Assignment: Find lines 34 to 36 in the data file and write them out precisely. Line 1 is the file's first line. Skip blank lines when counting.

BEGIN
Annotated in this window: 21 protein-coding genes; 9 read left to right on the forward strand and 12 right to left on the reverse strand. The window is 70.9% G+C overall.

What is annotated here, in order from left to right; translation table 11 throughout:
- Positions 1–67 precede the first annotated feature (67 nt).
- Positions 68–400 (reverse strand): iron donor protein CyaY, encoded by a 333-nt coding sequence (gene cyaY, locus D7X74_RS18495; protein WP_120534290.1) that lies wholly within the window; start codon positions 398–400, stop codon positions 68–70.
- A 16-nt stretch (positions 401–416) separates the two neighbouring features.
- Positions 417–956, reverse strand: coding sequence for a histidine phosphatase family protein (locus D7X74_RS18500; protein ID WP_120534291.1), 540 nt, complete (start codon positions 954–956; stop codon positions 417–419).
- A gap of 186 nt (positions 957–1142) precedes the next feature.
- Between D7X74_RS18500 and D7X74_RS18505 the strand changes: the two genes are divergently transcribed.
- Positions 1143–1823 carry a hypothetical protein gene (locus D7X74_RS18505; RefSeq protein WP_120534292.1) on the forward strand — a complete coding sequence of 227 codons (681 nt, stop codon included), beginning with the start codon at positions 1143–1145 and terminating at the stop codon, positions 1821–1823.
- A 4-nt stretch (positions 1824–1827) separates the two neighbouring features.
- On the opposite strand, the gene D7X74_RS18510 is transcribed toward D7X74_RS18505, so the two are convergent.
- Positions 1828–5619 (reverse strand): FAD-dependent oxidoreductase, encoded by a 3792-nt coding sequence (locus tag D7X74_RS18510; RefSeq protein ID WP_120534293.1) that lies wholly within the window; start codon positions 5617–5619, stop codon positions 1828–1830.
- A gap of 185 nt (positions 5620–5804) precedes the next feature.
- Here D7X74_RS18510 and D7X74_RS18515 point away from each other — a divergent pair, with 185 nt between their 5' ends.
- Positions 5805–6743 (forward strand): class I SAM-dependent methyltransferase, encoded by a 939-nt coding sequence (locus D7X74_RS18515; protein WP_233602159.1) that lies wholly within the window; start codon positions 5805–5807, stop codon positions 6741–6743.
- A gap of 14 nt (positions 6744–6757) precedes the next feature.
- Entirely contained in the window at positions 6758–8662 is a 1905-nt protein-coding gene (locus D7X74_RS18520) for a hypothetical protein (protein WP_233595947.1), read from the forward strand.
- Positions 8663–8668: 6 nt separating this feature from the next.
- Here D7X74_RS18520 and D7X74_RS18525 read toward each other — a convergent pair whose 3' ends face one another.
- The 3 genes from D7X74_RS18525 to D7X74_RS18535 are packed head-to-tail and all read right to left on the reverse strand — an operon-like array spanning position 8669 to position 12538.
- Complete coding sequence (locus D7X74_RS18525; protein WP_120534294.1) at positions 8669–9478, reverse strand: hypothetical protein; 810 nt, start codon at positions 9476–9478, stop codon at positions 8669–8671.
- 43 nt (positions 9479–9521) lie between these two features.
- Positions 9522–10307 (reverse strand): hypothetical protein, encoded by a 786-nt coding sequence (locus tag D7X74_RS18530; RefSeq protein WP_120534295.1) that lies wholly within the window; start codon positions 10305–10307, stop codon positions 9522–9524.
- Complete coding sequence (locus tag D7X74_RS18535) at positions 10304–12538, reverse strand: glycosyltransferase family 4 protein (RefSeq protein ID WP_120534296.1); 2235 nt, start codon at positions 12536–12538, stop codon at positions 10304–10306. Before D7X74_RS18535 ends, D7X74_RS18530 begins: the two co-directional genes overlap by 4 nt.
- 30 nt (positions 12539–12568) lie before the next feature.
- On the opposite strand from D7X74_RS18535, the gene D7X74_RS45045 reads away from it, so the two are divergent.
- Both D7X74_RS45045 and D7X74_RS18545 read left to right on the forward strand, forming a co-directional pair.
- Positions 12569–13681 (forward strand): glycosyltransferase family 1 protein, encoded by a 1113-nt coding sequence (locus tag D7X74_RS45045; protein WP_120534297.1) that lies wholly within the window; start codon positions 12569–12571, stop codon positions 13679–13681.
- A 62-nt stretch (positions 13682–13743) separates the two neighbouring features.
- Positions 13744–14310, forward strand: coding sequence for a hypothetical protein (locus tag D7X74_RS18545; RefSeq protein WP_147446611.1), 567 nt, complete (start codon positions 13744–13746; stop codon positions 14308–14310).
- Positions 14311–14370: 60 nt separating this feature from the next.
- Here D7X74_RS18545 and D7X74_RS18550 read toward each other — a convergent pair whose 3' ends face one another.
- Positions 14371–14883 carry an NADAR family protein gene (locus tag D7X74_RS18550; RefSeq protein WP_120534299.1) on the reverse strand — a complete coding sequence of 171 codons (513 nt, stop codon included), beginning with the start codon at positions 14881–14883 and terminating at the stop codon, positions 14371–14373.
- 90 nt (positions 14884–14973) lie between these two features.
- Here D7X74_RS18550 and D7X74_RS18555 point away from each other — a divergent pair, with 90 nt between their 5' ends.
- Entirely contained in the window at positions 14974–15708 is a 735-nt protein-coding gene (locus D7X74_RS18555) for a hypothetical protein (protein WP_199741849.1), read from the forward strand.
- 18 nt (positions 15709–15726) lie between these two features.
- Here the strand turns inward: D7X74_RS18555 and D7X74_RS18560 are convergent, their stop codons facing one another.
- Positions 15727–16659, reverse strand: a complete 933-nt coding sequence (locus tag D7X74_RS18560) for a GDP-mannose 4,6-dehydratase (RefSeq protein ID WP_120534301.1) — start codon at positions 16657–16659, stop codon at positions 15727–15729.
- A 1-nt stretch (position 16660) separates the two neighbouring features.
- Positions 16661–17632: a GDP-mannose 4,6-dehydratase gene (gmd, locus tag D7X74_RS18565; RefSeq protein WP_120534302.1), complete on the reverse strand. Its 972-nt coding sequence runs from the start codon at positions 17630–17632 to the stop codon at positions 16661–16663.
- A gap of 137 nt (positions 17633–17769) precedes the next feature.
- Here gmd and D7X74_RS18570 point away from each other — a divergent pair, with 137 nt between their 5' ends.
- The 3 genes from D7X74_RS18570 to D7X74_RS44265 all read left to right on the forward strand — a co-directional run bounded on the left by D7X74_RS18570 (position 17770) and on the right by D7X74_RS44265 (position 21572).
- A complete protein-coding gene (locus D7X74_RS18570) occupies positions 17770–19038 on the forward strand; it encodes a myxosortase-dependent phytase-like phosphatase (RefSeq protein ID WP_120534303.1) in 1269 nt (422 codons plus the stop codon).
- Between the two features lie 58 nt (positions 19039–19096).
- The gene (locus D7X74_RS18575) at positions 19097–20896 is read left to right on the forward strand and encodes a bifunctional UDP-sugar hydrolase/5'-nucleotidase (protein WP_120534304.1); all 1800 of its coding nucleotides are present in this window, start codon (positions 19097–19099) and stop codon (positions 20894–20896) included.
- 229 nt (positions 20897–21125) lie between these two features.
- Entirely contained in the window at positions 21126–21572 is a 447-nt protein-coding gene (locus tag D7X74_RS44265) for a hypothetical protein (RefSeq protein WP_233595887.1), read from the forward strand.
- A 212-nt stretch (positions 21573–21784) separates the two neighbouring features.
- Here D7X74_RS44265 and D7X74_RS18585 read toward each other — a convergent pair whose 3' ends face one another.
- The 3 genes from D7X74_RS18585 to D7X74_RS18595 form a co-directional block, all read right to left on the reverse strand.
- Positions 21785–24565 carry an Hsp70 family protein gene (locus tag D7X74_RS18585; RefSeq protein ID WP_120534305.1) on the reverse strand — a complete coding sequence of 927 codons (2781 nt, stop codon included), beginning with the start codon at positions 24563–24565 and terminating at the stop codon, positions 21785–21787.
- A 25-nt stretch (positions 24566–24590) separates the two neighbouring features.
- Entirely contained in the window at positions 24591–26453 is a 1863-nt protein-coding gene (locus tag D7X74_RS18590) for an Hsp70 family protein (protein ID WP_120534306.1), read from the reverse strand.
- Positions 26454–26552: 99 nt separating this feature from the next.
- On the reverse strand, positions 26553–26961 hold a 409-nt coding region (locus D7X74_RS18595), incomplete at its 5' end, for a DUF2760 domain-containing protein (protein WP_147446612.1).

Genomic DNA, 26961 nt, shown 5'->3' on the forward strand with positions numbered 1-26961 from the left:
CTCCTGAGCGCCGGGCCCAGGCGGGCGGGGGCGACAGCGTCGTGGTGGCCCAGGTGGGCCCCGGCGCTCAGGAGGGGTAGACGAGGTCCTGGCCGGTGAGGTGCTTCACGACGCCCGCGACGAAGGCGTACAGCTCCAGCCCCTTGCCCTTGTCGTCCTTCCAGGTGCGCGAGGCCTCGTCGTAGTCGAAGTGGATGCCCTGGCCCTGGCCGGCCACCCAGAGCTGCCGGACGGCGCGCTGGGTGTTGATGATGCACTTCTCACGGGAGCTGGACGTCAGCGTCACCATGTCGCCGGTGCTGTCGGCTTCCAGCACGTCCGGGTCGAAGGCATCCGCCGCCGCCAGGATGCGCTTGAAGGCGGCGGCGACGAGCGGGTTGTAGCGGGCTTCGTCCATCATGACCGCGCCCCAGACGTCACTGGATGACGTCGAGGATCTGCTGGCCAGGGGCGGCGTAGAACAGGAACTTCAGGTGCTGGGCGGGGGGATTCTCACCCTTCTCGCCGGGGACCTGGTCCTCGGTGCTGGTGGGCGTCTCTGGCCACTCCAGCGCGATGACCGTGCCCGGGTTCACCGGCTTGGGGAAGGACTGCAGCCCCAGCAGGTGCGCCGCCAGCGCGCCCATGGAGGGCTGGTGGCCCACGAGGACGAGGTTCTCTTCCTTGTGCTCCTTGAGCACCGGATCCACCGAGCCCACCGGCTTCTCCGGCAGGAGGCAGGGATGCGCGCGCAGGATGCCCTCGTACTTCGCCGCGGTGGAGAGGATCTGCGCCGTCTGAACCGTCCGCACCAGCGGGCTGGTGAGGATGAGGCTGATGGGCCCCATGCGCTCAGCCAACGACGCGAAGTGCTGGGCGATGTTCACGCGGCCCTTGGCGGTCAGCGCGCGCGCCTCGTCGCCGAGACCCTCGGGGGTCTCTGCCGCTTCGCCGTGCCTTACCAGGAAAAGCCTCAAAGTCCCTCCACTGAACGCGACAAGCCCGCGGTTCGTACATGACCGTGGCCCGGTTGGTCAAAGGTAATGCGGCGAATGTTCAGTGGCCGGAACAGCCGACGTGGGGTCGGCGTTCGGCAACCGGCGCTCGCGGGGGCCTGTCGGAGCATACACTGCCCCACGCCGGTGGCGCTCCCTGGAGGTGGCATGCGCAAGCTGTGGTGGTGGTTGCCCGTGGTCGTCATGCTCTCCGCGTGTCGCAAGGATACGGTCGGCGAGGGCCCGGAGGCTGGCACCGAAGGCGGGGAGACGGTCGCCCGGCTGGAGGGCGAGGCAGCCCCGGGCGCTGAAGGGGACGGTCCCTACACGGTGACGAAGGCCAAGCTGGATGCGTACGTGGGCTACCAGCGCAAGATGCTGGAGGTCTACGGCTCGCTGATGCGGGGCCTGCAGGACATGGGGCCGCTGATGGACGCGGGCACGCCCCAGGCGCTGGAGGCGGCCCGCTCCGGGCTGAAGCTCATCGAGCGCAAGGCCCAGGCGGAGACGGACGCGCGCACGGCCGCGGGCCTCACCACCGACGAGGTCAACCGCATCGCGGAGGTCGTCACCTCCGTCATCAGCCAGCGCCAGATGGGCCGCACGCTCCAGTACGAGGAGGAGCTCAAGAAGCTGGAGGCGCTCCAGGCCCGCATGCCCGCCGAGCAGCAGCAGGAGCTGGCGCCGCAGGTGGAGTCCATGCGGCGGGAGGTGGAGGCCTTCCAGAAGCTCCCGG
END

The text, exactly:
- 90 nt (positions 14884–14973) lie between these two features.
- Here D7X74_RS18550 and D7X74_RS18555 point away from each other — a divergent pair, with 90 nt between their 5' ends.
- Entirely contained in the window at positions 14974–15708 is a 735-nt protein-coding gene (locus D7X74_RS18555) for a hypothetical protein (protein WP_199741849.1), read from the forward strand.